|Publication number||US4500507 A|
|Application number||US 06/316,957|
|Publication date||Feb 19, 1985|
|Filing date||Oct 30, 1981|
|Priority date||Oct 30, 1981|
|Also published as||CA1173828A1|
|Publication number||06316957, 316957, US 4500507 A, US 4500507A, US-A-4500507, US4500507 A, US4500507A|
|Inventors||Dennis W. Wong|
|Original Assignee||Wong Dennis W|
|Export Citation||BiBTeX, EndNote, RefMan|
|Non-Patent Citations (6), Referenced by (28), Classifications (7), Legal Events (5)|
|External Links: USPTO, USPTO Assignment, Espacenet|
The lack of improvement in cure rate of many common neoplasms is amply documented and often ascribed to failure of early detection. Present clinical means for detecting neoplastic tissue remain in many instances a gross anatomic procedure relying upon various physical findings or radiographic imaging procedures to select a site for histologic sampling. Scintillation imaging techniques with radiopharmaceuticals such as 67 Ga-Gallium citrate, 111 In-Bleomycin and 131 I-Diiodofluorescein have limited success. These radiolabeled compounds lack specificity and sensitivity, that is, they are not preferentially taken up by neoplasms or tumors. Both 67 Ga-Gallium citrate and 111 In-Bleomycin are accumulated in inflammatory or infectious lesions. Currently, all available diagnostic techniques have many drawbacks and limitations in addition to lack of sensitivity and specificity. These include the use of traumatic invasive procedures and potential for serious complications.
Attempts to "mark" or "tag" cancer cells in order to differentiate them from normal tissues are not new. Various fluorescent compounds such as porphyrins, tetracycline derivatives, acridine orange and toluidine blue or radioactive isotopes have been extensively investigated. With the exception of porphyrin compounds, none of these substances used by earlier investigators are capable of routinely identifying and delineating malignant lesions.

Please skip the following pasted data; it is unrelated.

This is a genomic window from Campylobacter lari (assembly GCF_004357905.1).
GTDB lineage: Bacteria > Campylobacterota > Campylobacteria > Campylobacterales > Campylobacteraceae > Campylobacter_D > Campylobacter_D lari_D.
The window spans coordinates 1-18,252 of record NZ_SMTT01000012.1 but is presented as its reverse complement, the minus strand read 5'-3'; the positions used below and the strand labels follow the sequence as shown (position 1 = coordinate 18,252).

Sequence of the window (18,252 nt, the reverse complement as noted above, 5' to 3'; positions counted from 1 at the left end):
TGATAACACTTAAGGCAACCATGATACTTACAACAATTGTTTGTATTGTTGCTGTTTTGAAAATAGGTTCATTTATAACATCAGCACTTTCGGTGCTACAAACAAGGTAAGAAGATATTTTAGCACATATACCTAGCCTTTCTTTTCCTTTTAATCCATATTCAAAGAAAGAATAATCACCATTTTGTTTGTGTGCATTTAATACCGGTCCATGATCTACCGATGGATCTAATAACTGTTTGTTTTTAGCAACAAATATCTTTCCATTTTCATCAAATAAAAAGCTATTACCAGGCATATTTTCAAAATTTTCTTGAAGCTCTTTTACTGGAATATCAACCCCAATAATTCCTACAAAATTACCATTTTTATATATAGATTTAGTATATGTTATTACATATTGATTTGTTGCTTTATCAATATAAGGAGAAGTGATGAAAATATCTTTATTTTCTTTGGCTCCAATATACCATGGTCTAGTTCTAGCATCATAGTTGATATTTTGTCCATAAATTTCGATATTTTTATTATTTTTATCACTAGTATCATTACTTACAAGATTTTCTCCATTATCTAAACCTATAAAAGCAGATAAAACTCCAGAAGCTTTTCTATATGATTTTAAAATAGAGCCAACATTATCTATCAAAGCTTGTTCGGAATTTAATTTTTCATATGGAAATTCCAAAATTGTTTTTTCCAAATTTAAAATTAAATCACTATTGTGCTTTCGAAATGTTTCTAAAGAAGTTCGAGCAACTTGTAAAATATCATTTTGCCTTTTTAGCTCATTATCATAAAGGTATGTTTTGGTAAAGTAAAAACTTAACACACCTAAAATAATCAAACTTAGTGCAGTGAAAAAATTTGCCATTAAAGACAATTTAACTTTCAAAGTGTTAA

To be effective, an ideal marker substances should: (1) be safe and non-toxic in humans; (2) selectively accumulate only in neoplastic tissue and not be taken up by normal or inflammatory tissues; (3) be simple to use and involve non-invasive procedures; (4) be capable of being documented by photographs, radiographs or other recording devices. The ideal marker or tracer continues to remain elusive, but derivatives of porphyrin appear to satisfy several of these requirements.
Porphyrins are complex tetrapyrrole compounds normally found in plants and in animals. They perform many vital biological functions by combining with metallic ions such as iron, magnesium, manganese, zinc, etc . . . to form metalloporphyrins. Metalloporphyrins such as hemoglobin, myosin, vitamin B-12, cytochrome, catalase, peroxidase and chlorophyll are essential for the normal metabolism of plants and animals. Many of these porphyrins and metalloporphyrins exhibit strong fluorescence when exposed to an appropriate exciting light source.
Hematoporphyrin, an artificial porphyrin compound, is prepared by treating hemoglobin with concentrated sulfuric acid (H2 SO4). It is a crude mixture of several porphyrins. The exact chemical composition of hematoporphyrin has not been identified.